Pixel size vs pixel count

Discussion in 'Casual Photo Conversations' started by Sanford, Mar 3, 2018.

  1. Does the 12mp Nikon D300 hold any advantage over the 20mp Nikon D500 because the D300 has fewer but much larger pixels?
  2. The D300 is long in the tooth (2009), whereas the D500 was introduced in 2017. Larger pixels tend to have a larger capacity, hence lower signal to noise ratio (S/N) and greater sensitivity. However advances in signal processing offsets that theoretical advantage, not to mention other desirable features like focus and tracking. Resolution alone does not determine pixel size, since the space between pixels may vary. Back-lit sensors have a major advantage over conventional sensors, since the circuitry is behind, rather than between the pixels. Use of copper rather than silicon "wires" lowers the S/N ratio.

    To make a long story short (not my forte'), the specifications and independent tests tell you a lot more about the performance than guesses based on the number of pixels. The 12 MP Sony A7S delivered ISO over 250,000. How does that compare to the D300? A Leica M9, at 18 MP, is as sharp or sharper than a 24MP Sony A7ii. The difference is the AA filter in the Sony, using the same Leica lenses on both cameras.

    The D300 is a capable camera. If it meets your needs, or a subset of your needs, it is a much cheaper choice than the D500, and uses all the same lenses (I think).
    vfg likes this.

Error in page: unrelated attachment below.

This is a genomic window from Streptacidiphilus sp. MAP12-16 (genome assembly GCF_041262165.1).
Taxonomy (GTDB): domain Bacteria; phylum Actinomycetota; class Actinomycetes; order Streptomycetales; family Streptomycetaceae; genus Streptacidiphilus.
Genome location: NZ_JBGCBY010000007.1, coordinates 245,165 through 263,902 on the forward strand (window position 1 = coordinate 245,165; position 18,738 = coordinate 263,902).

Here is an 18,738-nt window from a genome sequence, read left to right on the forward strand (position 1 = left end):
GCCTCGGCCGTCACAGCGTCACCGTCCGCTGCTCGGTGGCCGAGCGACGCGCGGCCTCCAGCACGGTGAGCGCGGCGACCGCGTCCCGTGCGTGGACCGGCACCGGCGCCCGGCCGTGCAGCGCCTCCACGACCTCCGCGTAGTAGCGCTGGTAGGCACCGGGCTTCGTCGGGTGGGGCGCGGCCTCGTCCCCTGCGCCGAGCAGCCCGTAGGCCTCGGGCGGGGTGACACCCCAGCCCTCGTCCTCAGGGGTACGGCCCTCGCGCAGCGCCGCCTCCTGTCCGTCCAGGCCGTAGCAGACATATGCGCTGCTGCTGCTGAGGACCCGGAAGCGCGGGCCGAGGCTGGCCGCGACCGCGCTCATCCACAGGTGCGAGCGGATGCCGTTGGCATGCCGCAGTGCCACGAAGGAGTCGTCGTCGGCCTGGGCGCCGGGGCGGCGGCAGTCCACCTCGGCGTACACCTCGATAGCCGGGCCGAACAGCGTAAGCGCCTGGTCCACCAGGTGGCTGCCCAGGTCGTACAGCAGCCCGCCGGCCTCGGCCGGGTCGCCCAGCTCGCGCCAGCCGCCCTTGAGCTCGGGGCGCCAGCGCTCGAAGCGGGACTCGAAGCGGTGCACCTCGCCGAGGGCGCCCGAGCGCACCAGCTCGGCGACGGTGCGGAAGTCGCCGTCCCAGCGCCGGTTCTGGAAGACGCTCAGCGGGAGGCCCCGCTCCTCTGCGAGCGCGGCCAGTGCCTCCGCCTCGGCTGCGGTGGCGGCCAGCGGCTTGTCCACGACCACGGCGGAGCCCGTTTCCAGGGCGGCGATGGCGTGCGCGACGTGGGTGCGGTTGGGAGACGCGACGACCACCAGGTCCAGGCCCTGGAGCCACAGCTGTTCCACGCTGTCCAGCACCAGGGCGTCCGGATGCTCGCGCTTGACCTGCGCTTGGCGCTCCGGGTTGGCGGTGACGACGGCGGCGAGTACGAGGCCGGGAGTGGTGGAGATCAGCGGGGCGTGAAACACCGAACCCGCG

3. There used to be a lot of discussion about this issue but I haven't seen it surface much lately. Newer sensor technology has allowed higher pixel counts (smaller pixel size) with improving dynamic range and lower noise so no, the much older D300 technology is not preferred.
  4. In any case, you can't really compare pixels between, say, 2010 and 2018 models. The evolution may have slowed a bit, but this technology is still developing quickly. Also there are many other important variables than merely the count or size of the sensor unit.
  5. I had fun with the D300 today. Nostalgia, memories, using the best crop frame camera of it era, but the truth is my Fuji XT10 runs circles around it for image quality. Nikon wins the battery life battle though.
  6. I still have fun with my D70 but I prefer my Sony a6000. I often think that the way processors reproduce colors and variations between areas of brightness is more important than the parameters we normally use to talk about IQ. Oddly there is a small resurgence of interest in cameras with CCD sensors and it probably has something to do with not how the picture was made but how it looks.
  7. Not sure if there is an advantage, maybe not having too much detail in portraits can be ok because you are not seeing every pore on someones face. You can still make great prints fairly large too, share photos on the web, view share on smartphone and tablets, social media all with 12mp.

    Interesting video on how many megapixels do you need. LINK
  8. I bought a used D200 not so many years ago, and then soon after a used D700.

    The site I use says D300 is USD 200, the D700 is USD 600.

    I don't see any prices for the D500, but I choose the D700.

    But in all cases, you then need a lens.

    The D200, D300 and D700 know what to do with AI lenses, if you happen to like using them.
  9. I would guess it depends on who you are and the purpose. Professional or commercial grade vs just plain enjoyment and some peop”e can notice the difference while others can not. I would say take a look and see which one works for you. I think it would be hard to find a consensus. Just like. With film, some will go to the store and buy what ever is available and be happy and others are very discriminating about their film.

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